We do have the option of her coming to live with me in Tennessee, however she has lived most of her 90 years in California. I am the only family member that does not live close to the assisted living facility.
The hard part is over.
I'm matching you with one of our specialists who will be calling you in the next few minutes.
If you are the relative in the place of the carer, the best advice is - wait and see. Be patient. Put up with all the insults and bad temper. Wait for the patient to become acclimatised and accepting. If you notice later that there are signs of lack of care, take this up with management - all facilities are being paid money to take care of old people, so you need to get bang for your buck.
Make the patient's surroundings as homey as possible with familiar pictures on the wall, photo abums full of photos of family and friends. They are fun to leaf through even after names and faces have been forgotten. Visits are important. But never give in and offer to take the patient back to live with you. NEVER. You would both suffer.
It's cheaper and saves me a 45 minute - hour drive for my visits 4X a week, but Dad is MISERABLE. Like others have said, my Dad refuses to even TRY the activities at the ALF outside of meals, and after being emotionally beat up for the last couple of years, I have decided not to take on that responsibility. You can't change a zebra's stripes.
I've been struggling with the fact that Dad is so terribly confused about everything, and the move seems to have exacerbated his dementia symptoms, but I had to remind myself that he hasn't been in the new place 10 whole days yet. Things will get better.
Furthermore, dementia or not, some seniors are MASTER manipulators. They are "so lonely" until you come around. They can't eat the food at the facility but will gobble up any outside food you bring or restaurant food.
I'm learning that I am doing the best I can given the situation. For those that said move Mom, they may have different resources or time or expertise when caring for a sensitive senior.
I ALMOST guilted myself into moving Dad in with me when he couldn't afford the other ALF. Though the numbers showed a MINOR decrease in expenses and I could have saved on rent if I delegated half of it to Dad, I would have been completely miserable.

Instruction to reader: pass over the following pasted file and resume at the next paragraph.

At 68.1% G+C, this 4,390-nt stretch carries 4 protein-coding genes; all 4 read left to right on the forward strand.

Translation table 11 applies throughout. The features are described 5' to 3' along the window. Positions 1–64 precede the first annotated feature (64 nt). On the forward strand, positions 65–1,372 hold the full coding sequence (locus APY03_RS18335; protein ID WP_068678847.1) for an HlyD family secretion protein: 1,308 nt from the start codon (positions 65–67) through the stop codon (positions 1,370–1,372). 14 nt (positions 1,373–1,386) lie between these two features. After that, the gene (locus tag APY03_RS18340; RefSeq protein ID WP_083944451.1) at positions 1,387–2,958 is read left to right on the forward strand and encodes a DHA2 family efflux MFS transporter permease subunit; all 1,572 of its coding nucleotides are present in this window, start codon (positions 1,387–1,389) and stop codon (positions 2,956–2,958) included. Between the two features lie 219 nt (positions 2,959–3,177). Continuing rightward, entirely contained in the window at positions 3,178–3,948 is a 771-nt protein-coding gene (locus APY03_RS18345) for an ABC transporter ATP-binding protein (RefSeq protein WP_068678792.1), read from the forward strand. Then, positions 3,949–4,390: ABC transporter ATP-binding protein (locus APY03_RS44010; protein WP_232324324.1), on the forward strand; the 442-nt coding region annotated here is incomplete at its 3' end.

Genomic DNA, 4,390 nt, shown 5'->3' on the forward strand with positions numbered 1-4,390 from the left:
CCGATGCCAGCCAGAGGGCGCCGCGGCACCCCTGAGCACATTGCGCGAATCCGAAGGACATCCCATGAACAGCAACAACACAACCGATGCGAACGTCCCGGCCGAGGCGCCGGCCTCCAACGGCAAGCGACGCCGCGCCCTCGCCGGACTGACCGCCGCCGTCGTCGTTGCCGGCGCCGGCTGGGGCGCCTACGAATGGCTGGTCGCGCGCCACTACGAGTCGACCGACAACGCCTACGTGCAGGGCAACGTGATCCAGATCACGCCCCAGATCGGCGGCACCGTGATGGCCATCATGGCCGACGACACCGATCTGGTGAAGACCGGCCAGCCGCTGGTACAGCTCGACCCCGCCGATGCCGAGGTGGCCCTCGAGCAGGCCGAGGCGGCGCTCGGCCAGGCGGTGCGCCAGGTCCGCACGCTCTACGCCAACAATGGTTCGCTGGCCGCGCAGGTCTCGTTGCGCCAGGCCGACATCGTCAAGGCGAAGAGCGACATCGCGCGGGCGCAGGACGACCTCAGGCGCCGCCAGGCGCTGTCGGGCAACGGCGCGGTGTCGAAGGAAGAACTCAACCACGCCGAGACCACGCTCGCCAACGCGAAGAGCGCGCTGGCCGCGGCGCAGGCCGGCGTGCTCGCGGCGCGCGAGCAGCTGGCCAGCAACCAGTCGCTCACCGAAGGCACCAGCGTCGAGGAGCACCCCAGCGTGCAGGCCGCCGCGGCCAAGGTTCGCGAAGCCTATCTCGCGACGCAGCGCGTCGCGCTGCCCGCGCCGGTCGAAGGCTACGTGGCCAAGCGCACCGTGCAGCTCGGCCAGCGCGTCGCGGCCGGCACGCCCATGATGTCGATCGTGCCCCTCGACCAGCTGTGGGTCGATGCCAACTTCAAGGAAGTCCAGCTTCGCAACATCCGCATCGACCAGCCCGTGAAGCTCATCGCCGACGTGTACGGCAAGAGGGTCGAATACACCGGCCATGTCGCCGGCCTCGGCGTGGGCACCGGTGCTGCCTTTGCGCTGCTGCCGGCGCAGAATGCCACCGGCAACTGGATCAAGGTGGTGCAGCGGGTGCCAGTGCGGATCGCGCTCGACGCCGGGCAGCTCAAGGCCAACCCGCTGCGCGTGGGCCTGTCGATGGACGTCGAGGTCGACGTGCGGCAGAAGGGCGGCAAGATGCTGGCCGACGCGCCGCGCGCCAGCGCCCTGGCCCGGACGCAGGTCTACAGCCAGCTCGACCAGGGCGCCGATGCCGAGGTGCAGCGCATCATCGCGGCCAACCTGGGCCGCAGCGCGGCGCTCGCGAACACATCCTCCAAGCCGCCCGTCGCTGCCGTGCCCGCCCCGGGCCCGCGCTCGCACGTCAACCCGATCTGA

Managing someone at home with minimal help is HARD. You have to keep up with more, and I would have been solely responsible for getting him around, making sure he ate, and have the extra burden of coordinating his care when I had to travel for work.
At 40, that's a big NO THANK YOU. I'm learning that I am doing a helluva lot more than my Dad's other kids who don't even come to see him, and there's no easy solution to this difficult situation (although the doctor's pockets seem to be getting mighty fat at the sake of these poor seniors suffering... yet I digress)
Do the best you can with what you have to work with. Be grateful that you can afford to place your LO in a facility. That alone is a blessing. Cut yourself a break. This is hard, and at least you know that your LO is safe and monitored at the ALF.
Live your life. You don't want your epitaph to say Here lies _____. They spent their lives taking care of mom and doing nothing else while your LO's would read ________lived a full live of adventure....
You're doing a great job in spite of the circumstances (OK I just gave myself a pep talk)
You have given me advice here before, kinda bluntly at times BUT I NEED BLUNT! And lots of it when it comes to this man I call dad!! Cuz (in my own words), I'm a wuss and also a people pleaser....ugh, being that is so exhausting and it makes it
hard for me to stand up for what I believe in. But I am trying and working hard to change.
I think you are so right on with your comment above!! Sure makes me look at the situation differently.
Thank you 🐭
the nurses think my dad is playing me. He tells them he loves it there. He tells me there's a lot he likes there but wants to come home.
What do you think about him playin me?? I think they may be right.
When I visit I feel like I'm back in high school again.
The people there definitely divide up into their own little groups and there are some that sit by themselves, it makes me sad.
My mom overall loves being at this assisted-living, my dad is determined to come home soon........ugh.......dad likes the assisted-living and everyone there but he's ready to get out, and says he can take care of himself. he did it before. Really?...then why have you had 5 bypasses cuz of heart attack, uncontrolled diabetes, diabetic retinopathy, neuropathy, and legally blind? Had stroke last summer which led to carotid artery surgery. A non healing foot ulcer, poor balance and gets poop all over bathroom/ shower and chairs in his room. Many experienced smart friends here at this site have told me to absolutely not let him leave the assisted-living. I totally agree and so do the nurses there, I need more help from his doctor to intervene...
My family and I live on the same property with my dad, so I will be his main caregiver even though he says he doesn't need help. He plans on getting Help At Home. My stress is SO high now with both of my parents at AL even though they are very well taken care of. Sloooowlyyyyyyyy learning how to take care of me,
BIG THANKS to this site!💜
It would be great if everyone had the luxury of feeling a paycheck is optional, but for most of us, that's not the case. And if we're talking about Alzheimer's, do not even attempt it unless your willing to take 10 to 20 years off your own life. Unless you've been there, you have no clue what it's like and what it does to you. Then there's the terrible guilt and misery you feel because you *can't care for them.... It's just relentless.